Dominique DeMoe | The Observer Three tickets.Two elections.Five rounds of sanctions.Four appeals filed.Two appeals heard.402 students’ votes invalidated.On Feb. 25 — after a month-long campaign process that included countless hours of allegation hearings and sanction appeals, a runoff election and several unsubstantiated rumors — juniors Gates McGavick and Corey Gayheart were elected student body president and vice president.However, due to two sanctions delivered by the Judicial Council Election Committee requiring McGavick and Gayheart and their runoff opponents — juniors Alex Kruszewski and Julia Dunbar — to forfeit 12 and 10 percent of the votes cast for them, respectively, 402 of the 3,592 students who voted for either ticket in the runoff election saw their votes invalidated.Furthermore, due to confidentiality requirements of the student government election process outlined by the Student Union Constitution, many students do not understand why this was the case.The Observer spoke with many different parties involved with the election process — directly and otherwise — in an attempt to piece together what just happened.Establishing the toneJudicial Council announced Jan. 31 that three tickets would be running for student body president and vice president: juniors Alex Kruszewski and Julia Dunbar, juniors Gates McGavick and Corey Gayheart and freshmen Andrew Gannon and Mark Moran.Kruszewski and Dunbar declined to be interviewed, answer questions via email or comment for this story other than to “reiterate how grateful [they] are to [their] supporters and team, who were absolutely incredible and ran a fantastic campaign.”Five days prior to announcing the three tickets, however, Judicial Council announced via a press release that McGavick and Gayheart would be required to suspend their campaign for five hours from the start of campaigning. This was because “the ticket was found to have petitioned in classrooms directly after class periods” when McGavick and Gayheart were gathering signatures to become an official ticket in the race for student body president and vice president, according to the release.McGavick and Gayheart appealed the Election Committee’s decision later that day, and over the course of a closed three-hour appeal hearing, the student senate reduced the ticket’s sanction from a five-hour suspension of campaigning to a two-hour suspension.This first allegation, sanction and hearing process, McGavick said, “set the tone” of the election before it officially got underway.“To be as vague as I can, the recommendation for punishment … would have seriously, seriously affected our future careers and times at Notre Dame,” McGavick said. “I think that set the tone for us pretty early. We went into that office kind of knowing that there could be some minor thing we could mess up on, and we were happy to accept the penalty for the first thing. But when we came out of the office having seen the recommendation for punishment from whoever filed the allegation, then Corey and I were pretty stunned.”The follow-up to these allegations occurred Feb. 2, when the Election Committee sanctioned the Kruszewski-Dunbar ticket after junior David Carmack — who identified himself in a Letter to the Editor published Feb. 6 — brought forth allegations claiming the Kruszewski-Dubar ticket appeared to be implying it was endorsed by members of the University administration on one of its platform points.As an “appropriate sanction” for what the Election Committee determined to be a violation of Section 17.1(f)(6) of the Student Union Constitution, Judicial Council announced in a press release, Kruszewski and Dunbar had to rewrite the platform point in question — a promise to decrease tuition.While Carmack declined to comment for this story, he said in his Letter to the Editor that he filed an appeal of the decision with the student senate in order to “ask for a harsher penalty” and raise his concerns that McGavick and Gayheart had been punished more severely for a lesser offense.This appeal, however, was not heard because the student senate failed to meet quorum — the minimum number of voting members required to be present in order to hold a meeting — by one member. As a result, and per the Student Union Constitution, the appeal was cancelled and the Election Committee’s original decision was upheld.This instance of the student senate not reaching quorum to hear an appeal, senior Judicial Council president Matt Ross said, was one moment in which Ross identified an area of the Student Union Constitution he would like to see revised after election season ends.“Obviously, the senate — we try as hard as we can to get quorum if an appeal is filed. And I know from Judicial Council, from my perspective, there is certainly a lot of work I want to do looking at the appeals section of the constitution over the next few weeks that we still have in office,” Ross said. “That’s certainly something that I’ve talked to a few people about, and it’s definitely a place where we think we can improve the constitution and make it more effective.”These two initial allegations and subsequent sanctions meant that by the time the first student body presidential debate took place Feb. 5, the only ticket to not have any allegations filed against it was the Gannon-Moran ticket.Despite running as part of a Zahm House tradition, Gannon said he and Moran were careful to not violate any election rules specifically laid out for them. In addition, Moran said he believes no one felt the need to file allegations against their ticket because students weren’t taking their candidacy seriously.“I think that people didn’t think we were a threat, so they didn’t really feel the need to really come out and damage our standing in the election,” Moran said. “But also the fact that we didn’t do anything that directly attacked one of the other candidates — if someone attacks you, obviously you want retribution for that. But we didn’t attack anyone.”Gannon said the ticket’s primary goal was to introduce a lighthearted aspect to the student body presidential elections, a mindset with which the two approached the first debate.“The student body debate we thought was a huge success — the first one at least,” Gannon said. “We tried to bring some levity to the situation, show people that student government is a great option for people, but let’s not take it too seriously.”Despite the added humor Gannon and Moran introduced to the election, however, the tone turned negative again in the early hours of Feb. 6. Judicial Council announced in another press release that McGavick and Gayheart were required to publicly apologize on behalf of one of their supporters due to “Election Regulations based on Section 17.1(g)” of the Student Union Constitution, which the press release said read, “You are responsible for your actions as well as the actions of your supporters.”The supporter, senior Devon Chenelle, had posted a comment to a post on his personal Facebook page endorsing McGavick and Gayheart and used an offensive term in the process of responding to a Kruszewski-Dunbar supporter. Chenelle did not immediately respond to The Observer’s request for comment. Editor’s note: Chenelle is a former columnist for The Observer.In compliance with the Election Committee’s sanction requiring them to post a public apology, the McGavick-Gayheart campaign posted a statement to its Facebook page Feb. 6 requesting that students “remain respectful at all times when demonstrating any sort of support for [the] ticket, whether it be on social media or in person.”“There is no place for any sort of division or disrespect during a student body presidential campaign,” the statement said. “We are all part of the Notre Dame family, and should remain united as brothers and sisters.”McGavick said this moment, to him, was a cut-and-dry aspect of the campaign process.“It was the acts of a supporter that we publicly apologized for, and it was really important that we apologized,” McGavick said.After delivering their apology, McGavick and Gayheart intended to remain positive during the final days leading up to the election.“Moving forward, we want to finish this campaign on a high note with a focus on positivity and respect, especially for all those who have in some way dedicated time to this election,” their Feb. 6 statement said. “This election is important, but absolutely nothing is more important than maintaining the University’s core values.”The first forfeiture of votesIn addition to an article recapping the debate and candidate profiles for all three tickets, The Observer released its endorsement of the McGavick-Gayheart ticket the morning of Feb. 6.Later that day, senior Ryan Brickner said he received text messages from Kruszewski asking Brickner to recruit “some rogue xahmbies,” referring to Brickner’s Zahm House dormmates, to post comments on social media posts with the endorsement congratulating McGavick and Gayheart on “promising [The Observer Editorial Board] positions” and claiming that doing so “worked in getting [McGavick-Gayheart] the endorsement.”Senior and former Editor-in-Chief of The Observer Ben Padanilam denied the claims Kruszewski expressed in his text messages to Brickner.“The claims contained in the text messages that The Observer Editorial Board received bribes from a ticket in this election and that those bribes were in exchange for our endorsement are categorically false,” Padanilam said. “The members of our Editorial Board who voted for which ticket to endorse sat through hours of interviews with all three tickets, discussed the merits of each ticket and spent hours composing an editorial which laid out in detail why it felt the McGavick-Gayheart ticket offered the most reasonable and feasible plan for the student body. It is a shame that the work of all the individuals involved was even brought into question by such baseless allegations.”Brickner, who chose to go on the record with The Observer as the one who filed the allegations against the Kruszewski-Dunbar ticket, said although he didn’t feel particularly strongly about the outcome of the election, he became more uncomfortable with the messages he received the longer he thought about them.“At first, I thought it was kind of funny — like, ‘This is so bold, I’m certainly not going to do that. But also, I’m pretty sure this is very unethical,’” Brickner said. “ … This is instructing someone to defame another candidate and instructing somebody to get other people to defame another candidate.”After sending a screenshot of the text messages to many of his friends — causing the messages to circulate throughout the student body over the course of the day — Brickner filed an allegation with the Judicial Council and presented his case in a hearing that night.“It was a pretty clear, cut-and-dry case, I thought. And part of [what the Election Committee wanted to know] was what my intentions were in filing the allegations,” Brickner said. “I told them, at first I didn’t think much of it, I thought it was a joke. But just the more I thought about it, the more it started bothering me. Again, I really didn’t care who won. But at least have a fair and clean election, at the very least.”Ross spoke to the general process of allegation hearings, confirming that members of the Election Committee confirm the validity of any evidence brought forth in hearings.“As the Election Committee, we have to make sure it is verifiable, make sure it is legitimate, make sure the claims in there are accurate and we try to do that to the best of our ability,” Ross said. “We do that with any evidence, text messages — we ask them to make sure this hasn’t been tampered with. So across the board … we definitely do the due diligence to make sure the evidence we are presenting before the Election Committee is legitimate to the best of our knowledge.”In the early hours of Feb. 7, election day, the Election Committee announced what it had determined to be an appropriate sanction through a Judicial Council press release: The ticket would be required to forfeit 10 percent of the votes it received because it was found to have engaged in unethical behavior, which Judicial Council defines as including “monopolization of limited bulletin board space, covering or defaming of any other candidates’ posters, insulting or defaming other candidates, and harassment or misconduct toward any election officials.”This sanction, Ross said, was determined partially due to the precedent set in the 2017 student body presidential election, when seniors Rohit Fonseca and Daniela Narimatsu were required to forfeit 7 percent — reduced to 5 percent after the student senate heard Fonseca and Narimatsu’s appeal — of votes they received in the election.“Last year, there was a precedent for that — and one example in a hall election a few years back — where a certain percentage of votes were forfeited for that hall,” he said. “But as far as using it in a student body election, I think last year, to my knowledge, was pretty much the first example of that. And then as we moved forward this year, using last year’s precedent that we established certainly informed our decisions with the sanctions that the Election Committee came up with this year.”Part of the reasoning for this, Ross said, comes down to timing. He said it is difficult for the Election Committee to come up with an effective and appropriate punishment for a ticket on the day of an election.“One of the things we really have to look at is if it’s feasible as an Election Committee,” Ross said. “ … So the Election Committee has to come up with what is the most appropriate sanction for the violation they have found the ticket to be in.”Kruszewski and Dunbar filed an appeal of the Election Committee’s sanction, which the student senate heard during a closed hearing after its regularly-scheduled meeting, after voting in the election had closed at 8 p.m. The group upheld the Election Committee’s original decision, and the 10 percent deduction of votes stood.The first results and runoff campaignJust after midnight Feb. 8, Judicial Council announced that the election would move to a runoff between the Kruszewski-Dunbar ticket and the McGavick-Gayheart ticket.While Judicial Council kept the official breakdown of votes private after the initial election and neither the Kruszewski-Dunbar nor the McGavick-Gayheart ticket revealed the number of votes they received, Gannon and Moran said they received 18 percent of the votes cast in the election.“We were really proud of that, cause I guess no one really expects that from a joke campaign,” Gannon said. “Considering we got a fifth of the student body vote, we’re pretty proud of that. I think without us there probably wouldn’t have been a runoff. … But us taking that 18 percent I feel like kind of prolonged the process, and that was what we set out to accomplish, was kind of to screw things up.”This breakdown of votes did prolong the election, as not only did the process move to a runoff election, but the remaining tickets — with the student senate’s approval — also chose to postpone campaigning until Feb. 19 and delay the runoff election until Feb. 23 in order to allow time to properly mourn Sister Mary McNamara, the rector of Breen-Phillips Hall who died Feb. 7 due to complications from a stroke.When campaigning did resume Feb. 19, Kruszewski posted a public apology to Facebook for his actions during the initial campaign, in which he took responsibility for the violation and absolved Dunbar and their campaign team of any guilt in the situation.“Our mission and platform address real issues on campus from sexual assault and mental health to diversity and inclusion and everything in between, and it pains me that my personal actions may have impacted our ability to make those real, positive changes for the betterment of student life here at ND that so many of you voted for, and I apologize for any harm my text may have caused,” Kruszewski said in his apology.No additional sanctions were issued between the announcement of the first round of results and the runoff debate, which took place Feb. 22.The second forfeiture of votesThe morning after the debate and the day of the runoff election, Feb. 23, Judicial Council released a press release announcing a sanction against the McGavick-Gayheart ticket, requiring it to forfeit 12 percent of its votes.According to the release, McGavick and Gayheart were “found to have supporters releasing confidential information from previous Judicial Council allegation hearings, as well as engaging in a continued pattern of unethical behavior,” which violated Judicial Council’s Election Regulations and Sections 13.4(e), 17.1(g) and 17.1(h) of the Student Union Constitution.While no one involved in the situation would speak on the record about the specifics of the allegations and hearing, the press release said the aspect of the Election Regulations the ticket violated mandates that candidates are “responsible for [their] actions as well as the actions of [their] supporters.”As to the other violations the ticket committed, the press release said Section 13.4(e) of the Student Union Constitution states that, aside from information included in Judicial Council press releases, “all other information pertaining to hearings and appeals shall be considered confidential,” and Section 17.1(g) reads, “Candidates may not be involved in or instruct others to engage in any unethical behavior as detailed in 17.1(h).” The final section Judicial Council found the ticket to have violated, Section 17.1(h), states that “Candidates are expected to behave ethically at all times.” While he would not elaborate on the nature of the allegations, McGavick said he felt confident that he and Gayheart could present a strong enough case to the student senate upon appeal for the group to overturn the ticket’s 12 percent deduction of votes.“This final decision, the 12 percent sanction we got, we don’t feel that was a fair penalty at all, and we had a very long counter-argument to back that up with multiple witnesses, multiple phone calls, multiple screenshots,” McGavick said. “Just frankly, I am almost certain that if we had gotten to present to the senate, that we would have gotten our penalty greatly removed or drastically, drastically reduced.”The ticket did not get to hear its appeal, however, as the student senate once again did not meet quorum and could not hear the appeal. As a result, the 12 percent forfeiture of votes stood.Junior and current student government chief of staff Prathm Juneja said he remained confident in the commitment of the senators in spite of the two unheard appeals.“I would hate to say — and I hate for people to assume, rather — that senators didn’t show up because they were frustrated,” he said. “I’m not saying that about every senator — there might have been some, but I believe in the strength and the dedication of the senators, many of whom had legitimate excuses for [senior and student body vice president Sibonay Shewit].”While McGavick said he understands that scheduling conflicts may play a role in whether or not senators are unable to show up to unexpected hearings, he believes the constitution needs to be revised in order to ensure appeals are heard in the future.“I understand people have commitments, the meeting was held on Saturday — that’s tough, but at the same time, if our system gives that level of power to the senate, where that’s our only real means of appealing a punishment we feel we have evidence to effectively disprove, that’s a problem,” McGavick said.Shewit said the areas of the constitution that determine the proper procedure for senate appeals are among the current student government administration’s top priorities in terms of revising the Student Union Constitution throughout the rest of their time in office.“Overall, that section of the constitution is somewhat vague, and a lot of it is left up to interpretation,” she said. “And in those cases, we tend to rely on precedents, but we’re now starting to wonder if we should be putting in set rules.”Although McGavick and Gayheart were unable to present an appeal, however, Ross said the Election Committee did its best to ensure the 12 percent vote deduction was as fair as possible, not only to the ticket, but also to voters.“I think the way that we do it in that it’s a forfeiture for percentage of votes — it’s not, you know, I’m not coming up to you and saying, ‘Your vote didn’t count,’ right?” Ross said. “So that is kind of our way making sure we’re not feeling we’re disenfranchising voters, in that it is truly a sanction on the ticket rather than something that the campus or, you know, voters must really bear.”Juneja also posed the question of feasibility, noting that there are not many options available to the Election Committee in determining an appropriate punishment for a ticket on such short notice.“If you guys follow me outside of student government, you know I care a lot about voter enfranchisement,” Juneja said. “That’s the thing I work on, and I love voting and I think it’s really important, but what is the alternative punishment? What is the alternative if there is an allegation the night before that someone is found guilty?”Due to the requirement that everyone involved in a Judicial Council hearing keep any information from the hearing private, McGavick and Gayheart were unable to offer any clarification about the allegations to voters. Gayheart said this encouraged antagonistic behavior from students not involved with the campaign.“There was one instance where I was followed around in the dining hall with someone holding up The Observer with the 12 percent article,” he said. “I was literally going table to table in the dining hall reminding people to vote, and I was literally being followed around by someone holding up the 12 percent article saying we were unethical.”Many of the confidentiality requirements in the Student Union Constitution are intended to protect the anonymity of anyone who comes forward with an allegation. While Juneja said this will most likely not change due to the value of anonymity throughout these processes, he is open to seeing the rest of the hearing and appeal system become more transparent.“I think there’s something to be said that there could be some more transparency on the allegation process,” he said. “In terms of instead of just listing the rule, we could maybe get more information there and it’s a conversation we’ll have in senate, but for us, I think the anonymity of persons, whether it’s in closed senate meetings or in hearings like this, we care about our students more than anything else and if they’re vulnerable, we will protect them.”As someone who has been through the process of bringing forth an allegation, Brickner said he understands and agrees with the anonymity requirement, despite the fact that he was comfortable sharing his experience.“I don’t care if people know I filed the allegations, but I’m sure in different scenarios, the person may be afraid of getting targeted back or, for whatever other personal reasons, don’t want their secrecy unveiled,” Brickner said. “It’s definitely great they have this premium, this focus on secrecy. But I’m just like a different breed, and I couldn’t care less. The allegations I sent had a personal text message, so he’s going to know either I sent it in or somebody I sent the text to sent it in.”Still, Brickner said, he would like to see the option for people who bring forth allegations to choose whether or not to be anonymous.“I think I should have had the right, though, to waive my anonymity,” Brickner said. “In the way that it is, they’re getting sanctioned for unethical behavior, but if no one knows what the unethical behavior is, and if they can’t make their own independent decision on whether it was unethical or not, it’s almost like a moot point. I’m a very big fan of giving everybody the information.”The runoff results and aftermathDespite the 12 percent decrease in the number of votes they received, McGavick and Gayheart discovered they won the election Feb. 25, receiving 52.08 percent of valid votes cast in the election after the sanction was applied.Had neither ticket received 50 percent of the votes or more, the election would have proceeded to an electoral college-style system, in which votes would be broken down by hall and each hall’s vote would count toward one ticket or the other.After the number of allegation hearings and appeals — attempted or otherwise — he and McGavick went through, Gayheart said the two had an increased appreciation for what it took to make it through the election and the job for which they were elected.“Honestly, it made this process like an episode of ‘House of Cards,’” Gayheart said. “ … There were a couple of times when it was like, ‘Is this even worth it?’ Gates and I had a lot of heart to hearts about this, and especially when we were locked up in rooms on the second or third floor of [LaFortune Student Center] waiting for hearings. It really tested us in terms of what we were willing to go through to still be on the ballot.”The voter turnout in the runoff election was 47 percent of students, something Gannon said was most likely a result of voter fatigue after a long election process.“That’s another indicator, I think, of how crappy this election season was,” Gannon said. “Because people just don’t want to vote when they see all the crap flying around. After that, I think the statistic was that [the turnout] was 11 percent down from last year’s election.”Gayheart echoed Gannon’s sentiment and said he didn’t want this year’s election process to turn into the standard at the University.“That’s not what Notre Dame is and that’s not what it should be, but unfortunately, this election brought out the worst in people, and it definitely showed,” Gayheart said. “I think one of the direct ramifications of that was 47 percent voter turnout, down 11 percent [from last year’s election].”Senior and student body president Becca Blais said it was “disheartening to see” the election take a negative turn.“There’s been a fundamental shift both in the country and on this campus as negativity being a tying factor,” Blais said. “You saw it in the national election, you see it happening all the time and I think in many ways, it just happened on this campus as well. … I think those six allegation hearings and five rounds of sanctions were a product of the hate and negativity.”Having been through a student body election campaign before, Shewit said she was surprised to see the extent of the bad feelings in this election.“It wasn’t the norm to go through this process. It was very much kind of a last effort, I guess,” Shewit said. “You really thought for a long time about whether you wanted to put yourself through an allegation hearing and then if you want to put yourself through an appeals hearing, and I don’t know why, but this year I think that it was approached more as the standard way to go exactly. … It’s really hard to look at this and not feel a little disappointed.”Juneja said the allegations and resulting sanctions were the “product of a toxic nature of an election and building a campaign season on disdain” for the current student government administration.“I want to emphasize, our frustration isn’t with the work of student government, the nature of student government or anything,” he said. “It’s not even with the legitimate criticisms we had of student government. There is a legitimate criticism that if the senate doesn’t hit quorum, that just expires. That’s something we want to have a conversation about. I think that’s a legitimate criticism … but when we have to defend things we aren’t even responsible for or aren’t even true, I think that really hits us in an unfair way.”McGavick, however, said he feels that criticisms of student government processes weren’t the source of negativity in this election.“There are a lot of people who definitely think it was us that set the tone with this election — and I feel bad because there’s a level of passion and commitment to their work which is really incredibly impressive — but as a result, fair criticisms of student government are construed as personal attacks, which they’re not,” McGavick said. “ … There can’t be a stigma about criticizing your elected officials, because while this is a student government, it is a government system, and if we don’t feel like our representatives are doing a good job, and if there is criticism against us, we will never respond badly to fair criticisms of our policies and administrations, because we are elected officials, and we have to be accountable.”McGavick and Gayheart, along with others involved in the election and members of the student senate, have already begun to look for ways to improve the system for future elections.“What we’re getting at is the constitution was almost weaponized against us. And the fact that a constitution is able to do that is, first and foremost, a major problem,” Gayheart said. “I think a solution to this is, one, and I think we are going to — I mean, I know Matt Ross has already asked all tickets and all parties, ‘What are some election reforms we can work on? Because there are clearly flaws in the system.’ … We aren’t in office yet, but I think one of our big tasks ahead that we weren’t planning on is going over the constitution with a fine-tooth comb, especially the election section.”McGavick said his one regret from the election was whatever role he may have played in how bitter the process became.“Look, I think any time, like how nasty this election was, I think you regret being a part of it in a sense,” he said. “ … I regret that people got so tired of this election in the end, because of how nasty it was. I regret these things being construed as personal attacks, because that was not my intention. When I say that student government needs to change, I’m not saying these are bad people who aren’t doing their jobs, I’m saying that we need to reorient the policy, and I regret that that got lost in translation.”Brickner said he hopes, moving forward, students keep in mind that some of the consequences of the process go beyond the results of a student government election.“I think the takeaway is you’ve got to keep everything in scope here,” he said. “You’re running for student body president, which I still don’t think has that much power. Just keeping that in mind, don’t start playing dirty, don’t start bringing people into it that don’t deserve to be brought into it. Keep in mind that some of these allegations you file have very real consequences on people’s lives going forward.”For Ross, as well as the current and future leadership of student government, the next steps require significant reform to the Student Union Constitution.“Every year, we go back and look at the constitution and figure out if there’s things we want to change,” Ross said. “This time we do.”Senior News Writer Ben Padanilam, Managing Editor Katie Galioto, Assistant Managing Editor Rachel O’Grady, Associate News Editor Lucas Masin-Moyer, News Editor Natalie Weber and News Writers Elizabeth Greason and Tobias Hoonhout contributed to this report.Dominique DeMoe | The Observer Tags: 2018 student government election, Election Committee, Judicial Council, Student government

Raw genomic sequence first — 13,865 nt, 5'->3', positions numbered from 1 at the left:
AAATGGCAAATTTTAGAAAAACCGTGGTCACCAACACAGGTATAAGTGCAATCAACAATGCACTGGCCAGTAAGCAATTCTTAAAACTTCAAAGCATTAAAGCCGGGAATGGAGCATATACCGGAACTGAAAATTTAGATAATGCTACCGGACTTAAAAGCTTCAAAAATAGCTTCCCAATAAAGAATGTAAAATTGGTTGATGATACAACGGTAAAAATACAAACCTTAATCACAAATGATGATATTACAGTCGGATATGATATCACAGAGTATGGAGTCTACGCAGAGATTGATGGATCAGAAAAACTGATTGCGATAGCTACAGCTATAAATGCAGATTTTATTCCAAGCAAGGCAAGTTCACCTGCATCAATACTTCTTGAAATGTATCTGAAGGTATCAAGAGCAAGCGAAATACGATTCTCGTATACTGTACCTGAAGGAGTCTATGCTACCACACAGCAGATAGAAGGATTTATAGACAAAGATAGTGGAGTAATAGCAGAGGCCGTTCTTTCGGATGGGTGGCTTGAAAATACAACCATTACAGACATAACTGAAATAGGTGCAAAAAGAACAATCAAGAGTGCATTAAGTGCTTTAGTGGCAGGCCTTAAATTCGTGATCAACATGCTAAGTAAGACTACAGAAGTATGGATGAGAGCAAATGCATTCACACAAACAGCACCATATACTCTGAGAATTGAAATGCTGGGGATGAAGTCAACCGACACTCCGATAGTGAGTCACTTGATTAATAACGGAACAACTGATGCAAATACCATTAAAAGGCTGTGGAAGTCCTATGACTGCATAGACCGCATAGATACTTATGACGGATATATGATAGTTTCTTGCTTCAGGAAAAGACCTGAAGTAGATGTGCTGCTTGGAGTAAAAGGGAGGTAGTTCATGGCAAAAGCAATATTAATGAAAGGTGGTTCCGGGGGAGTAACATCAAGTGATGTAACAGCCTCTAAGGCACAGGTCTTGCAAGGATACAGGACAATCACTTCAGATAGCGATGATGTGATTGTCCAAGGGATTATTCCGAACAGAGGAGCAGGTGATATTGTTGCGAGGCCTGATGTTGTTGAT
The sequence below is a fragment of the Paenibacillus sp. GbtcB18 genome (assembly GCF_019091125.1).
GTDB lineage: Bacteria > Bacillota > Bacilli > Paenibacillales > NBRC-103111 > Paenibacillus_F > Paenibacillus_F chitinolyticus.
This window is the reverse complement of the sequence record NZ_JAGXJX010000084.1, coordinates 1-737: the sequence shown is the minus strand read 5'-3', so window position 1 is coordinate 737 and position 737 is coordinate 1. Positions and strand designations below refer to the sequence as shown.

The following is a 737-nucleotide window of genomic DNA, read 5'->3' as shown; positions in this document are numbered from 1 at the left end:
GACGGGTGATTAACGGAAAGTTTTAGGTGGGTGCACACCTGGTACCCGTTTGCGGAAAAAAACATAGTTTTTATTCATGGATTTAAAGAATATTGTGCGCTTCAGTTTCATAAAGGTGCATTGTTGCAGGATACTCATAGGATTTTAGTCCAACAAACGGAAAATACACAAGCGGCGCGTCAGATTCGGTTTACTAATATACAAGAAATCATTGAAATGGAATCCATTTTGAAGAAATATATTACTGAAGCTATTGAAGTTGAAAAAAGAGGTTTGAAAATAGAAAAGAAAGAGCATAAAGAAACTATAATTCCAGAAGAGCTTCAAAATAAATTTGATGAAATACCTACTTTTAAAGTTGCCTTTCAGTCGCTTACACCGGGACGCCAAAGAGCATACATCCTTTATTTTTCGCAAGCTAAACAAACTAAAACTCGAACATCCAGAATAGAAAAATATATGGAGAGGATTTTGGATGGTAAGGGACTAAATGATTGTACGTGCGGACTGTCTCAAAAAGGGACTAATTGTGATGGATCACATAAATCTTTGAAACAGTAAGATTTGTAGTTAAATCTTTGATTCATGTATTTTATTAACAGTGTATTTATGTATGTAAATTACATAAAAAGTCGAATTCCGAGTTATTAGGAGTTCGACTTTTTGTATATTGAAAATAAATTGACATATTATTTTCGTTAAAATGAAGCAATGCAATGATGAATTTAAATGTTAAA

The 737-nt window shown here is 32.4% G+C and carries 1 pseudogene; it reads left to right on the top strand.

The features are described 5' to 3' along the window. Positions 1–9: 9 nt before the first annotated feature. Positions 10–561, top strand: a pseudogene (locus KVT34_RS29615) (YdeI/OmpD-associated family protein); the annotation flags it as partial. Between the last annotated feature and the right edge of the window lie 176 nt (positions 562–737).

Standing out as a signature event among many on Notre Dame’s campus can be challenging. As a relatively new dorm on campus built in 2016, Flaherty Hall is taking on the challenge of cooking one up from scratch.Flaherty Hall will be kicking off its new signature event, “Flaherty Food Fights,” Tuesday evening at 5 p.m. in both North and South Dining Halls. The event — a cooking tournament that will culminate in a competition between a team from North Dining Hall (NDH) and another from South Dining Hall (SDH) — will raise money for Beacon Children’s Hospital in South Bend.“It’s like the show ‘Chopped’ on Food Network,” Theresa Rogers, sophomore signature event commissioner, said. “Every dorm gets one team, and then they all compete in a tournament-style cooking competition in the dining halls. So, as in ‘Chopped,’ you get a mystery ingredient, and you have to incorporate it into a cohesive dish.”Rogers came up with the idea for the event after talking with a family friend who used to be a resident in Pangborn Hall.“She was telling me how her friends used to do this thing in the dining hall where they would find a random person to give them a mystery ingredient,” Rogers said. “They would have to go and make a dish with the ingredient and bring it back to the table for dinner. They would all taste test each other’s dishes and judge which one was best.”In Tuesday’s competition, a panel of judges — some who are from the dining hall staff — will taste the dishes and rank them based off of creativity, presentation and taste. The winner will move onto the next round of competition, which will be at 5 p.m. on Thursday.The third and final round will be between the winning teams from NDH and SDH and will take place at NDH at 5 p.m. on Friday.Rogers said her committee has been taking advantage of the NDH and SDH rivalry.“It already exists, so we might as well use it to our advantage to generate some excitement. Friendly competition is always good,” Rogers said.The winning team will get Insomnia Cookies at their dorm’s next hall council and a trophy to be placed in the dining hall they represented in the competition.In terms of hall tradition, it can be said that Flaherty is in a unique situation because of the hall’s origins. When Flaherty opened in 2016, all of the residents then living in Pangborn were moved to Flaherty.“It’s been a combination of saving traditions and making new ones,” Rogers said. “Most of the people in Flaherty now have only known Flaherty, which is cool because we’re getting to the point where we’re establishing this is our dorm and this is what we do.”Along with balancing old and new, Rogers said she faces challenges that can come with establishing any new tradition at Notre Dame.“It’s definitely challenging because we want to get it to a point where our events are mentioned and then people know what they are, but it will take time,” Rogers said. “It’ll take years to get there, but it’s definitely really fun to get to be the ones to decide what those events are going to be.”Rogers said another challenge in creating the event has been getting the word out in order to increase participation.Earlier this February, sophomore Blake Johnson of Siegfried Hall started Siggy Week, Siegfried’s first-ever spirit week. Johnson said the biggest challenge of starting a new tradition at Notre Dame is getting people to buy into it.“When things are new, people are hesitant to participate because it’s unestablished,” Johnson said. “People might think, ‘This is not going to last, it’s a new thing.’ But as soon as people start getting into the spirit and start realizing that this is something that can be a lot fun, that’s when people rally around it.”Rogers said she and her committee are focused on publicizing the event by handing out information in dining halls, speaking at hall council meetings and circulating a Facebook invitation.“It’s super new, so this year we’re really focusing on getting participation up,” Rogers said. “That way, in subsequent years, we can raise more and more money for Beacon because they’re a really good charity that we enjoy working with.”The amount of money each dorm raises for Beacon Children’s Hospital will be directly related to how much time that dorm’s team gets to prepare their dish. Donations can be made through Venmo payments directed to @flahertyfoodfights with the name of the dorm one wishes to support in the subject line.Tags: dining hall, Flaherty Food Fights, flaherty hall, Siegfried Hall, signature event